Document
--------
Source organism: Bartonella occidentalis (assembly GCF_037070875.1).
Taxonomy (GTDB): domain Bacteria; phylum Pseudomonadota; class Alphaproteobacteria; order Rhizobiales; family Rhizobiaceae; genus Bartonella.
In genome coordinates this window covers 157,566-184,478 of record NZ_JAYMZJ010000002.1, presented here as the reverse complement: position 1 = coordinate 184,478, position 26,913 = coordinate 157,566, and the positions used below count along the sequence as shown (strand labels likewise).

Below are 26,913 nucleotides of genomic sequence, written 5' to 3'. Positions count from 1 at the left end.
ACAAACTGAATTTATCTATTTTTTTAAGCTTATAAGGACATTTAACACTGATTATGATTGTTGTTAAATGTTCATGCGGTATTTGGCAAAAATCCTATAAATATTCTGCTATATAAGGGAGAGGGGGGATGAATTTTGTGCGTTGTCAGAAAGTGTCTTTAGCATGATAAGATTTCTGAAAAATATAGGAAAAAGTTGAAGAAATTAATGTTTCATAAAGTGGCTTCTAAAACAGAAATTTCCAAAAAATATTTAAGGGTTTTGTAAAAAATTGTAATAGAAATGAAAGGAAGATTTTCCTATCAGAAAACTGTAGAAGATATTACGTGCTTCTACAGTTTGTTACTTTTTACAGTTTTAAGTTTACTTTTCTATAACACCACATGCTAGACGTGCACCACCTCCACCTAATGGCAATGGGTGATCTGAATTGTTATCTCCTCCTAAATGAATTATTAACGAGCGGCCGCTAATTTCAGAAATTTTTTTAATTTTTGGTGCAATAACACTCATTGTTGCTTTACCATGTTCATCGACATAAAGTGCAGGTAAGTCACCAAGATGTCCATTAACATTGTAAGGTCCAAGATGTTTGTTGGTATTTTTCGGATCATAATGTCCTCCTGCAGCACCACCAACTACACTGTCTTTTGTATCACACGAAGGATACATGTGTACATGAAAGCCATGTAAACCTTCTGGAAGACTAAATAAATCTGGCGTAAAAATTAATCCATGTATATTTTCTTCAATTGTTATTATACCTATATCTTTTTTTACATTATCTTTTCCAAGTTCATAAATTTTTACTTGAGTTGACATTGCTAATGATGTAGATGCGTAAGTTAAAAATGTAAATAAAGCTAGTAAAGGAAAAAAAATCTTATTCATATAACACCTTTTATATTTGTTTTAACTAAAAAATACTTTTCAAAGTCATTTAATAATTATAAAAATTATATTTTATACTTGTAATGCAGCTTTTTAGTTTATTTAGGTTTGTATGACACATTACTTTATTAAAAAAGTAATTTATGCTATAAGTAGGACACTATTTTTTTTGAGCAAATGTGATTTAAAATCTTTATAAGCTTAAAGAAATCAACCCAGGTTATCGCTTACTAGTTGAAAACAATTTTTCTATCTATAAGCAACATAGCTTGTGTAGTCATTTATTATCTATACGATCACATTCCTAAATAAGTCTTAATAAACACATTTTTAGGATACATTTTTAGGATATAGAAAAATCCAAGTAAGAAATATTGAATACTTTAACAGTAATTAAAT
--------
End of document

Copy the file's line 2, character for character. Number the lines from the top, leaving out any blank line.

Taxonomy (GTDB): domain Bacteria; phylum Pseudomonadota; class Alphaproteobacteria; order Rhizobiales; family Rhizobiaceae; genus Bartonella.